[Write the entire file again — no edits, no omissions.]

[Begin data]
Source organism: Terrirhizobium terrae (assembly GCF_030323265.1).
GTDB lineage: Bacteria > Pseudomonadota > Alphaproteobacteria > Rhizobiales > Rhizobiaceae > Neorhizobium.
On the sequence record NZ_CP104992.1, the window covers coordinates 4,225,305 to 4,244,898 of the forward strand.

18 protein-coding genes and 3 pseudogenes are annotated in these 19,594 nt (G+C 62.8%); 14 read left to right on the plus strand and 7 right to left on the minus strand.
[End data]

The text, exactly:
Source organism: Terrirhizobium terrae (assembly GCF_030323265.1).
GTDB lineage: Bacteria > Pseudomonadota > Alphaproteobacteria > Rhizobiales > Rhizobiaceae > Neorhizobium.
On the sequence record NZ_CP104992.1, the window covers coordinates 4,225,305 to 4,244,898 of the forward strand.

18 protein-coding genes and 3 pseudogenes are annotated in these 19,594 nt (G+C 62.8%); 14 read left to right on the plus strand and 7 right to left on the minus strand.